About Jazz

Q: Just before I let you go, what is your choice track?

A: My choice is Hugh Masekela.He’s a South African musician and the track I picked is Stimela. It’s such a universal song, really, I love it. It came out at a time when I came out of communism and I love the way he manages to mix world music with the best jazz. He’s elaborate in his style but I also like the politics of it. Politics is what motivates change. He succeeds in making a political song that remains universal to this day. The story of economic migrants is no bigger than today. It’s very personal for me too. It’s about looking for betterment.

You can listen to the interview on Jazz FM here.


Dana Denis-Smith Finalist for Working Mums Top Employer Award 2017

We are proud to announce that Dana Denis-Smith, CEO of award-winning alternative legal services company Obelisk Support, is shortlisted for the Working Mums Top Employer Award 2017, in the Working Mums Champion Award category.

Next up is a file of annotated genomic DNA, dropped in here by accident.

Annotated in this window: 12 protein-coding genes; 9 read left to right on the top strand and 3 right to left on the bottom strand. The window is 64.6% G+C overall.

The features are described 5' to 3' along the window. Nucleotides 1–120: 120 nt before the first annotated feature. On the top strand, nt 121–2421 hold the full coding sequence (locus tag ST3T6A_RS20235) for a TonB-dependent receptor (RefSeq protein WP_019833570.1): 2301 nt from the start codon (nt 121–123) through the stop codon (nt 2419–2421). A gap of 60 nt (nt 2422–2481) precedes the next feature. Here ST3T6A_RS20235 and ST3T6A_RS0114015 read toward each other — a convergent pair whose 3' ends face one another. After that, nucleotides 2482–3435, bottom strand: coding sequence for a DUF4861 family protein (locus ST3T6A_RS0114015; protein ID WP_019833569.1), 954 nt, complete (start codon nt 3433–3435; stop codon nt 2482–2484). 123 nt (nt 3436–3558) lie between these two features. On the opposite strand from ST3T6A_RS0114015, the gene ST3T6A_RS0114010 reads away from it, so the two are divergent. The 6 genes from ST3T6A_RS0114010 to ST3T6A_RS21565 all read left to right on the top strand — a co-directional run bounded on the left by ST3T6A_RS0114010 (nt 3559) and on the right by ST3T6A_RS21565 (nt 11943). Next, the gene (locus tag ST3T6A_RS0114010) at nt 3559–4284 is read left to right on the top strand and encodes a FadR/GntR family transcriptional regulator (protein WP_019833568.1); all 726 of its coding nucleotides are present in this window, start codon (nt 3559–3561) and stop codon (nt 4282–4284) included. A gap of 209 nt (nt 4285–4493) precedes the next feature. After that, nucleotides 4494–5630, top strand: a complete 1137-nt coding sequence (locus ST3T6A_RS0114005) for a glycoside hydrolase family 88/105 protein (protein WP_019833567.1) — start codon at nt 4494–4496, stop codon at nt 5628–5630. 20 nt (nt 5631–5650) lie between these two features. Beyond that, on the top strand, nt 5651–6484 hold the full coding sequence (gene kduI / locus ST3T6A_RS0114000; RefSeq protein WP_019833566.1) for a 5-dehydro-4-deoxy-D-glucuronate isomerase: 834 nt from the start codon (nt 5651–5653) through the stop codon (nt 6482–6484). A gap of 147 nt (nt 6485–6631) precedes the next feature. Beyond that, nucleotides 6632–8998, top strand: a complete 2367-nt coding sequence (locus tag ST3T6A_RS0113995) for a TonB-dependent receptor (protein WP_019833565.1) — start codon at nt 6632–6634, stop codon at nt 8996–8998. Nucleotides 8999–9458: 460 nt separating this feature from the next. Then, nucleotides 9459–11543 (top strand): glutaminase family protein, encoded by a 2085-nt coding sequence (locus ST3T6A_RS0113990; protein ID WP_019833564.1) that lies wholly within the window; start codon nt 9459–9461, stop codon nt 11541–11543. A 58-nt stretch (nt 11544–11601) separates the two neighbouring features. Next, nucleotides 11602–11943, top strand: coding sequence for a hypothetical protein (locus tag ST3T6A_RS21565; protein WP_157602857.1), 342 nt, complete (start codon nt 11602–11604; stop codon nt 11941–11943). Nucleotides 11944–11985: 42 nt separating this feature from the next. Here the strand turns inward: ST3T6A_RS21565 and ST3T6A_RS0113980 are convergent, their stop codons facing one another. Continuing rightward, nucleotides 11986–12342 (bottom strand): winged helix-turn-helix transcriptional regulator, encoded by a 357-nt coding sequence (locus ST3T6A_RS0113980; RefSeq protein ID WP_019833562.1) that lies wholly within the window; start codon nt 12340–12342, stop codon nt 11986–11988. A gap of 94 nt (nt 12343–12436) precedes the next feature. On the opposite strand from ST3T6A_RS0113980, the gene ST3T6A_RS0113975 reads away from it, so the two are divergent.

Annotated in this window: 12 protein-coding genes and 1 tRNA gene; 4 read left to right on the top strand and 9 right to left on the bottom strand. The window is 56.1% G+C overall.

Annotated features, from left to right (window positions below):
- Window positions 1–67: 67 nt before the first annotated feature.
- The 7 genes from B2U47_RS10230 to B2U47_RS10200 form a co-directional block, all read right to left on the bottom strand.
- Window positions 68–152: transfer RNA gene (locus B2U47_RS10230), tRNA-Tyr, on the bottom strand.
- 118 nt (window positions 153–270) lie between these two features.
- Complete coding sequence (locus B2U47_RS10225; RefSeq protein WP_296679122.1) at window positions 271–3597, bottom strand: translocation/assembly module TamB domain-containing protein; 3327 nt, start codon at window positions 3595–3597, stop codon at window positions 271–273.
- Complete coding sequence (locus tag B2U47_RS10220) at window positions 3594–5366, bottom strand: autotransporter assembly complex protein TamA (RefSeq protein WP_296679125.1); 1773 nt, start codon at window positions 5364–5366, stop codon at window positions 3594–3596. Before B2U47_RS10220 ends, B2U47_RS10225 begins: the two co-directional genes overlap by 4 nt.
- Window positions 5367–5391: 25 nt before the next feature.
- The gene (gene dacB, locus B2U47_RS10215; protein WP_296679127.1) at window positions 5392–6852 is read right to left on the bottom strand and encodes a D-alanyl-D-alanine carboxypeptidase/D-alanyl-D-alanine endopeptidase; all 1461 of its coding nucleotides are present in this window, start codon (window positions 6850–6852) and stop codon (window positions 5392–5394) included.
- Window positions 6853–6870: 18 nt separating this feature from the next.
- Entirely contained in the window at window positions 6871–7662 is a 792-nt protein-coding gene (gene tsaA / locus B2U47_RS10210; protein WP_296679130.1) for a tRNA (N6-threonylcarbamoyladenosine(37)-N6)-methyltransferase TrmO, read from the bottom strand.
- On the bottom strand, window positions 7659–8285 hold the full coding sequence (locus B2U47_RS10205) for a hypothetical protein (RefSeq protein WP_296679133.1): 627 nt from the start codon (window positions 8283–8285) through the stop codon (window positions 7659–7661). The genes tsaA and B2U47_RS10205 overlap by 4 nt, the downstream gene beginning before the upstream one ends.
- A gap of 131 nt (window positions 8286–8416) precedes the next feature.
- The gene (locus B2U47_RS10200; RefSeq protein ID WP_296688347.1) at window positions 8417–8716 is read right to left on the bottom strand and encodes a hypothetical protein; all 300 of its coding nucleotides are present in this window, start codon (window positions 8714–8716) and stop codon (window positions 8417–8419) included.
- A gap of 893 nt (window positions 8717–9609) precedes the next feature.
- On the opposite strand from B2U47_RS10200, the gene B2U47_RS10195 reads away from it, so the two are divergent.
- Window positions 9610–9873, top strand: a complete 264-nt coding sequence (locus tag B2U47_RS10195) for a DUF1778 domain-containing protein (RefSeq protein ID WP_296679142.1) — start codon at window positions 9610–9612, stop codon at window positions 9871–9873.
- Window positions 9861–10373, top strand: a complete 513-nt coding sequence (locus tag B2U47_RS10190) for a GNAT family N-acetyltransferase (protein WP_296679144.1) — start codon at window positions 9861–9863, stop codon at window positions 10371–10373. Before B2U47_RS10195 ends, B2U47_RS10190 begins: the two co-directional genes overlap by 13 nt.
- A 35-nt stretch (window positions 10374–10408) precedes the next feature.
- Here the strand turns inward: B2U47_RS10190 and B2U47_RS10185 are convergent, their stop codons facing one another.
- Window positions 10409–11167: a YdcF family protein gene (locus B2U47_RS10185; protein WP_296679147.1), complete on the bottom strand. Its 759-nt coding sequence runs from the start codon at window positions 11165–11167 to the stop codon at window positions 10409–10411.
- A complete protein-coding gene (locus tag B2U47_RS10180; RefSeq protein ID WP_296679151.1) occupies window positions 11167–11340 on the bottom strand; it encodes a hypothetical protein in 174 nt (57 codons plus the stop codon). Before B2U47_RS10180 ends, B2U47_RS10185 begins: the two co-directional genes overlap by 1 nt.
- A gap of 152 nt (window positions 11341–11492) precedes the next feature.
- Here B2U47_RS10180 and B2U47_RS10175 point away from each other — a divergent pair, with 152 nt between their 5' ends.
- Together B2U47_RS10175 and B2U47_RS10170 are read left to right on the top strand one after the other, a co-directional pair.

The Working Mums Champion Award is for stand-out individuals whose efforts have made a big difference to working mums in the workplace.

Potential recipients of this Award would include:

– individuals or organisations who have come up with innovative ideas to help women overcome potential barriers to career progression

– senior or middle managers who have set up a parent support forum, put forward innovative proposals for areas such as maternity leave and return to work or introduced mentoring schemes for women.

– individuals who have championed the recruitment and retention of working mums through specific initiatives or in public forums.

Other shortlisted champions are:

We congratulate all participants for their achievements and wish them all the best.


Dana Denis-Smith one of Legal Week Intelligence’s Top 20 Legal IT Innovators 2016